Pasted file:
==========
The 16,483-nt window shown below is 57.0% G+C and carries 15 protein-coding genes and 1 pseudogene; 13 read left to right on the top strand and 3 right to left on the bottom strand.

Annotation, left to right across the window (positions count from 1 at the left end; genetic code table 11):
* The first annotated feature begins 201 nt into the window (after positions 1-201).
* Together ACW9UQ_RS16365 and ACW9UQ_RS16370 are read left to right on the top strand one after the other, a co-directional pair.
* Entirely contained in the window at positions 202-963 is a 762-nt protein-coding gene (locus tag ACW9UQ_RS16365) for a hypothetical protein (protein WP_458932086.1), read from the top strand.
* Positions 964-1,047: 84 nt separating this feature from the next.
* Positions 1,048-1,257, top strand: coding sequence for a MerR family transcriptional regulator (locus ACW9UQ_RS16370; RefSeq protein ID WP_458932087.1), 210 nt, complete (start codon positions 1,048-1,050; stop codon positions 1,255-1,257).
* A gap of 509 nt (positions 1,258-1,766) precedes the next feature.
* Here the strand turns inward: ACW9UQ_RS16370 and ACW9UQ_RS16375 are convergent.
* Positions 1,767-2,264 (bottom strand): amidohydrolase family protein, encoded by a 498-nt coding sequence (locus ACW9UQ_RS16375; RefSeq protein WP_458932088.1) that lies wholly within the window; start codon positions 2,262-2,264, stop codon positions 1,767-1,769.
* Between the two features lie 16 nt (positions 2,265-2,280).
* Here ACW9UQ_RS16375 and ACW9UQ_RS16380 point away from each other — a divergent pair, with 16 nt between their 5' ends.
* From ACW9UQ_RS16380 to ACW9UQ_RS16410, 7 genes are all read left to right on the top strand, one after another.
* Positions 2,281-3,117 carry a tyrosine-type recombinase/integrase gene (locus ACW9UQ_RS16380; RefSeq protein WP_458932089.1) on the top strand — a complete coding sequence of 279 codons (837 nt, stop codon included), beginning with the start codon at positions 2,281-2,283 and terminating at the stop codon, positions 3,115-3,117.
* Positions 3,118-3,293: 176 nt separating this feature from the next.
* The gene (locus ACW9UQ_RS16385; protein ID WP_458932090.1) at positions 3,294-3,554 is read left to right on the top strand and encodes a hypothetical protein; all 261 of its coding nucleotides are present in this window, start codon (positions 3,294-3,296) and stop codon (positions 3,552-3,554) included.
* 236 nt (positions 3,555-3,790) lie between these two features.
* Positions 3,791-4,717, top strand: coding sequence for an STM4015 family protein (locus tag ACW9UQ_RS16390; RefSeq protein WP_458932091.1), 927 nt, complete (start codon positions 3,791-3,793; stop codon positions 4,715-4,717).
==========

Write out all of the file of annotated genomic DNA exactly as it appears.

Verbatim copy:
The 16,483-nt window shown below is 57.0% G+C and carries 15 protein-coding genes and 1 pseudogene; 13 read left to right on the top strand and 3 right to left on the bottom strand.

Annotation, left to right across the window (positions count from 1 at the left end; genetic code table 11):
* The first annotated feature begins 201 nt into the window (after positions 1-201).
* Together ACW9UQ_RS16365 and ACW9UQ_RS16370 are read left to right on the top strand one after the other, a co-directional pair.
* Entirely contained in the window at positions 202-963 is a 762-nt protein-coding gene (locus tag ACW9UQ_RS16365) for a hypothetical protein (protein WP_458932086.1), read from the top strand.
* Positions 964-1,047: 84 nt separating this feature from the next.
* Positions 1,048-1,257, top strand: coding sequence for a MerR family transcriptional regulator (locus ACW9UQ_RS16370; RefSeq protein ID WP_458932087.1), 210 nt, complete (start codon positions 1,048-1,050; stop codon positions 1,255-1,257).
* A gap of 509 nt (positions 1,258-1,766) precedes the next feature.
* Here the strand turns inward: ACW9UQ_RS16370 and ACW9UQ_RS16375 are convergent.
* Positions 1,767-2,264 (bottom strand): amidohydrolase family protein, encoded by a 498-nt coding sequence (locus ACW9UQ_RS16375; RefSeq protein WP_458932088.1) that lies wholly within the window; start codon positions 2,262-2,264, stop codon positions 1,767-1,769.
* Between the two features lie 16 nt (positions 2,265-2,280).
* Here ACW9UQ_RS16375 and ACW9UQ_RS16380 point away from each other — a divergent pair, with 16 nt between their 5' ends.
* From ACW9UQ_RS16380 to ACW9UQ_RS16410, 7 genes are all read left to right on the top strand, one after another.
* Positions 2,281-3,117 carry a tyrosine-type recombinase/integrase gene (locus ACW9UQ_RS16380; RefSeq protein WP_458932089.1) on the top strand — a complete coding sequence of 279 codons (837 nt, stop codon included), beginning with the start codon at positions 2,281-2,283 and terminating at the stop codon, positions 3,115-3,117.
* Positions 3,118-3,293: 176 nt separating this feature from the next.
* The gene (locus ACW9UQ_RS16385; protein ID WP_458932090.1) at positions 3,294-3,554 is read left to right on the top strand and encodes a hypothetical protein; all 261 of its coding nucleotides are present in this window, start codon (positions 3,294-3,296) and stop codon (positions 3,552-3,554) included.
* 236 nt (positions 3,555-3,790) lie between these two features.
* Positions 3,791-4,717, top strand: coding sequence for an STM4015 family protein (locus tag ACW9UQ_RS16390; RefSeq protein WP_458932091.1), 927 nt, complete (start codon positions 3,791-3,793; stop codon positions 4,715-4,717).